Obtaining a Lulav has never been easy for Jews in galut. Lulavs had to make long trips on boats to Eastern Europe from the middle east, traveling for whole months sometimes before they reached Jewish communities.
For Jews in the United States in the 18th and 19th centuries, obtaining a Lulav could often be next to impossible. Jewish communities in America were still sparse and the holiday might be celebrated in such impossible circumstances as the middle of the civil war in which two armies sparred against each other in the midst of shortages and carnage. Jewish soldiers on both the Union and Confederate side did their best to observe what they could but tents generally had to suffice for Succahs and in the midst of the shelling and combat, exotic species were impossible to come by.
As we move to celebrate Sukkot now in 2006, there is a war on too and a lulav shortage. Egypt, which has been one of the primary suppliers of lulavs, had announced it would no longer be supplying Lulavs to Israel and America banning their cutting. The announcement sent prices, which already can often be quite high, rising even further on expectations of shortages. A Senator and a congressman, only one of them Jewish, have sent letters to the Egyptian government requesting more lulavs.
And as a lulav shortage threatens, an esrog shortage seems likely in Israel as well due to a hot summer. It almost seems as if Sukkos will be quite impoverished this year. Yet Sukkos is the time of year in which we leave our homes and go out into the street and into our yards to build rickety temporary dwelling places. It is a simple enough matter to spend a few days in a sukkah, but families expelled from their homes in Gush Katif have been living in temporary dwelling places for quite a while now.
For them Sukkos is not an interruption in the natural order of things but the continuation of their misery. And people who have lost their homes, have difficulty even gaining access to their possessions, rising prices for lulavim and etrogim will only make their succos far grimmer than it already is. Yet the Torah commands Usemachtem, and you shall rejoice. Throughout that entire perek which lists yom tov after yom tov. Pesach, Shavuot, Rosh Hashana; it does not say rejoice by any of them. We might imagine that it would normally say that we should rejoice at Pesach. After all we have liberated and set free from a land of slaves, from being enslaved. That seems like a cause for celebration. Yet it does not say to rejoice at Pesach but at Sukkos, in which we lived in sukkahs after we were taken out of Egypt, it commands us to rejoyce.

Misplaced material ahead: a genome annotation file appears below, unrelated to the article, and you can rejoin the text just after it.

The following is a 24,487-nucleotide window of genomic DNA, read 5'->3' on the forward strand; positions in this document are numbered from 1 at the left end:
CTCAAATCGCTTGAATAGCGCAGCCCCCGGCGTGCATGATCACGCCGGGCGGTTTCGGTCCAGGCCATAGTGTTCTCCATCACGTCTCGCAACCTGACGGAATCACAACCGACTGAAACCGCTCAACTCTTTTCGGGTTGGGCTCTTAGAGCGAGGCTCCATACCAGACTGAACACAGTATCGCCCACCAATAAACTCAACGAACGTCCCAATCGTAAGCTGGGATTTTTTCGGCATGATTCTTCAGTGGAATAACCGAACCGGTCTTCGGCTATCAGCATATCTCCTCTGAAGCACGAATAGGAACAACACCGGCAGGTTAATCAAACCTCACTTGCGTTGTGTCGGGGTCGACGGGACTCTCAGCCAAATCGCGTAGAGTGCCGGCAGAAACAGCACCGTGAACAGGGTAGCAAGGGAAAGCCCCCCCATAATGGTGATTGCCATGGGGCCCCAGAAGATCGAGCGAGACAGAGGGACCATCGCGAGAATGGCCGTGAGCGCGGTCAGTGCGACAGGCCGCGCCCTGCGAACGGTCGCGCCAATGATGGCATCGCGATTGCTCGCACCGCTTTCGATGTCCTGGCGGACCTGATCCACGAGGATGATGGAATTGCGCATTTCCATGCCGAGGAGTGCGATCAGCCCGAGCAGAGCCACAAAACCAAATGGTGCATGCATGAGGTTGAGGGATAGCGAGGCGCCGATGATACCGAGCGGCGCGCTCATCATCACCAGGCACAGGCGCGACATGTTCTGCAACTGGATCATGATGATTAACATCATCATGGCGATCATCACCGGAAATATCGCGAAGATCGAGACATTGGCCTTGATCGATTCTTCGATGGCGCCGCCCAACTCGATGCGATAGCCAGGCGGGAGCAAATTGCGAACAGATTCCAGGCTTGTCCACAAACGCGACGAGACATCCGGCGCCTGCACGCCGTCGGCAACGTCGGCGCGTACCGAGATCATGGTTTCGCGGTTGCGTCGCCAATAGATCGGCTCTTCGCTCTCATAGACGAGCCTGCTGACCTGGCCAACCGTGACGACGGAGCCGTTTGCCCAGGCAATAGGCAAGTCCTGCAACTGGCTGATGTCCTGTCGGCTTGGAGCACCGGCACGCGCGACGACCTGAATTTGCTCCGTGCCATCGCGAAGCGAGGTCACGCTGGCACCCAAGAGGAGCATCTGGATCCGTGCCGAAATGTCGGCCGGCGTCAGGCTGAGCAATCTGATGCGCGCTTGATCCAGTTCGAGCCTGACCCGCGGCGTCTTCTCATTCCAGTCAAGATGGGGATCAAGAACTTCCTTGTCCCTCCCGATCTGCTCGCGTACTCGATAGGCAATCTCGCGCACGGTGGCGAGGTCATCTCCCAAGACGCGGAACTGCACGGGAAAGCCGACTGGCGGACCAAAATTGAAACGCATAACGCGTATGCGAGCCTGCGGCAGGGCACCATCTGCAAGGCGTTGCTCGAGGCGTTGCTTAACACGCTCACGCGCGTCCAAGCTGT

At pesach the Jews were taken out of Egypt with a mighty hand and set free. It was natural for them to rejoice over it and no special commandment needed to be given. By contrast at Sukkos time the Jews found themselves living in a desert, not in Eretz Yisrael and instead of homes had to construct temporary dwellings. Put that way indeed what did they have to rejoice over?
Rabbi Akiva said that the sukkah represents the ananei hakovod, the clouds of glory that Hashem protected the Jews with. Where the splitting of the sea had been a mighty and majestic event and the Jews saw their enemies drown, the clouds protected by being impermeable. Arrows hurled into the clouds did not penetrate. Scorpions and snakes along the desert floor were killed by the cloud. The Jews in the desert were protected by the clouds but it was not obvious and it was a passive protection rather than an active protection.
Lemaan Yedu Doroteichem, the Torah goes on to say, that your generations may know. Ki Besukkos Hoshavti Et Bnei Yisrael Behotzei Oitam Me'eretz Mitzrayim, For in Sukkos I caused the Jews to dwell when I took them out of the land of Egypt. Why is it particularly important for future generations to know this? Because it is important for us to remember that even when we are deprived, G-d provides for us.
Though may live in temporary dwellings, whether it is the temporary dwellings of the expelled or the temporary dwellings of Galut, and we are beset by enemies, we may wish to see an immediate salvation as decisive as that at the Yam Suf, we must recognize and be joyful for how G-d protects us though it may not be obvious to us at the time.
And though we dwell in galut, though we have no permanent home, we collect the four species, lulav, etrog, hadasim and aravot; though they may be difficult to come by and rejoice before G-d as did our ancestors and all the generations of our people because G-d is caring for us.